Three Worlds and Five Elements

excerpts from

Real Energy

Copyright © 2006 c.e., Isaac & Phaedra Bonewits

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The following are excerpts from Real Energy, Phaedra and Isaac's forthcoming book This text file may NOT be freely distributed on the Net.

Indo-European Cosmology:

Before we can understand the "elemental" system that Western magicians and mystics have used for so many centuries, we first need to look a bit at the common cosmological beliefs of the ancient Indo-European peoples. "Cosmology" means people's theories about how the universe or cosmos was created and/or how it is put together now. The Indo-Europeans were (and are) a motley assortment of tribes from about 5,000­4,000 years ago who spoke (and whose descendents still speak) related languages in territories stretching geographically from India to Europe and beyond. Most Europeans, people living in the Indian subcontinent, and current inhabitants of the Americas are descended from these people and the many languages they spoke.

These people thought of all reality as composed of what we could call three horizontal "worlds" of organic beings (the Land, the Waters, and the Sky) and three vertical "realms" of inorganic existence (the Underworld, the Middle Realm of Land/Waters/Sky, and the Celestial Realm of sun, moon, and stars), in which the Three Worlds were present or reflected. There was also a "This World" and "the Otherworld" polarity between the places where mortal and immortal beings resided, which passed through all the other worlds and realms; and a set of three "gateways" passing between all of them in the form of Sacred Fires, Sacred Wells, and Sacred Trees (or sometimes mountains or big stones) which grew at the center of all things.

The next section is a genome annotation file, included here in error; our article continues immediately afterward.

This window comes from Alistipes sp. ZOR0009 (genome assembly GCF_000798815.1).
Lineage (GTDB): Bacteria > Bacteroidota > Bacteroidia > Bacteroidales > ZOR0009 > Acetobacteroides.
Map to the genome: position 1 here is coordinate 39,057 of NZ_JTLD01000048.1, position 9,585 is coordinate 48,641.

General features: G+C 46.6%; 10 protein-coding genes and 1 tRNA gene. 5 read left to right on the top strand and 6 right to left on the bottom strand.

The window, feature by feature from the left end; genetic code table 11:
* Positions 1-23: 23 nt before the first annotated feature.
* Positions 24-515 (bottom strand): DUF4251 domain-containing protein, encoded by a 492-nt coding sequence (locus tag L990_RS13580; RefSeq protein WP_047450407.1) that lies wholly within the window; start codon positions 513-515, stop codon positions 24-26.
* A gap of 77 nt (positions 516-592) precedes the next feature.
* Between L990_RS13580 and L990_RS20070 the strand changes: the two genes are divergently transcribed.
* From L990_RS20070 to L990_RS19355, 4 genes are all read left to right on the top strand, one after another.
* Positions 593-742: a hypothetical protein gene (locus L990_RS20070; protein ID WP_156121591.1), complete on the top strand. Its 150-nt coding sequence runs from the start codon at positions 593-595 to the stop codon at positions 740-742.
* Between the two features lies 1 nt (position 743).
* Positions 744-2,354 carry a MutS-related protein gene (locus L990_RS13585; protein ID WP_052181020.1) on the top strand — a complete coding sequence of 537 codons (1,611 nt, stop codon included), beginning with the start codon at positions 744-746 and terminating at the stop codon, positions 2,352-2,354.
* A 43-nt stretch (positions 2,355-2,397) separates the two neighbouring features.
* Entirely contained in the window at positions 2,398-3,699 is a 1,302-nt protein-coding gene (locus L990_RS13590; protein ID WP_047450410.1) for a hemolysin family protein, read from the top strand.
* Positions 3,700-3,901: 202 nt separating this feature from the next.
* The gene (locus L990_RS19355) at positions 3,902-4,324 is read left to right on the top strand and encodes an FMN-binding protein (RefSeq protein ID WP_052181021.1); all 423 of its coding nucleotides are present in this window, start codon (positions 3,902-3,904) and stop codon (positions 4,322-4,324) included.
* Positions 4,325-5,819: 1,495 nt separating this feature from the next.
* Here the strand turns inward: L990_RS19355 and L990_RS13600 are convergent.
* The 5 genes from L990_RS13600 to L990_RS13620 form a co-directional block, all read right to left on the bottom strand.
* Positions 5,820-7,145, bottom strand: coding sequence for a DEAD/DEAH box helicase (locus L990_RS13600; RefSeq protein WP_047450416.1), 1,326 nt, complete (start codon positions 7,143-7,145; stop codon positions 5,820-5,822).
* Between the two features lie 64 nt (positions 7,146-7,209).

Each of the Three Worlds had physical beings such as animals, fish, and birds, associated with it, as well as spirits of various sorts that we might call "nature spirits." There were "ordinary" creatures, both wild and domesticated, who came to symbolize different concepts such as courage (lions), faithfulness (dogs), fierceness (boars), wisdom (salmon), cunning (foxes), nurturing (cows), as well as wildness (wolves) and domesticity (sheep) themselves. To these were added various mythical animals such as dragons, gryphons, satyrs, fauns, etc.

Trees, with their roots growing in the Land, needing Waters for nourishment, and growing up into the Sky, not only symbolized all Three Worlds (or Three Realms, as in the Baltic regions), but also had species-specific associations. Oaks were connected to clergy and matters of knowledge, strength, stability, trustworthiness, truth, and order. Yews or other evergreens were connected to warriors, the ancestors, and all matters related to the dead. Birches were connected to the producers, to fertility, pleasure, marriage, and so forth.
Animals obviously had their own spirits, but so did plants, special places, and even inanimate objects, whether natural or human made. We'll talk more about these ideas in Chapter 00, but for now it's sufficient to say that the cosmology of the Three Worlds was one rich in organic metaphors and doctrines based upon them.

To the ancient Indo-Europeans, including the Vedic/Indian peoples, the Iranians, the Hittites, the Greeks, the Romans, the Celts, the Slavs, the Norse, the Germans, etc., Fire was seen as the tangible symbol of deities and other spirits. Tribes such as the Aryas ("Shining Ones") of ancient India or the Gaels ("Shining Ones") of Gaul and the British Isles, took their names from the association of Fire with deities, light, brightness, intelligence, creativity, beauty, and other valued concepts. Fire was present in all Three Worlds, on the Land as normal wildfire or human hearths, in the Waters as swamp lights, in the Sky as lightning. It was also seen in the Three Realms, in the Underworld in the form of coal fires and burning lava, in the Middle Realm as just described, and in the Celestial Realm as the sun, moon, and stars.

Now the Sacred Trees could be metaphorically connected to the Underworld and Celestial Realm by extending the roots and branches infinitely, and the waters of the Sacred Well could seen as connected to them as well, but neither were as visibly ubiquitous as the Sacred Fire.